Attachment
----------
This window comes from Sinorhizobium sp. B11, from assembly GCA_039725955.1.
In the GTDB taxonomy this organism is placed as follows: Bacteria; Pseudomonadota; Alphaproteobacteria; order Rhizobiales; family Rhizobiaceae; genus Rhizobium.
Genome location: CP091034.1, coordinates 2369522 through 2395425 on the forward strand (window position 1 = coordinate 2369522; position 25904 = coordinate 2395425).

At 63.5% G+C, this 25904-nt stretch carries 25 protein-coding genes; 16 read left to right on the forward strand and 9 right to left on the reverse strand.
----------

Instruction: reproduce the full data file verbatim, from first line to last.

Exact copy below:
This window comes from Sinorhizobium sp. B11, from assembly GCA_039725955.1.
In the GTDB taxonomy this organism is placed as follows: Bacteria; Pseudomonadota; Alphaproteobacteria; order Rhizobiales; family Rhizobiaceae; genus Rhizobium.
Genome location: CP091034.1, coordinates 2369522 through 2395425 on the forward strand (window position 1 = coordinate 2369522; position 25904 = coordinate 2395425).

At 63.5% G+C, this 25904-nt stretch carries 25 protein-coding genes; 16 read left to right on the forward strand and 9 right to left on the reverse strand.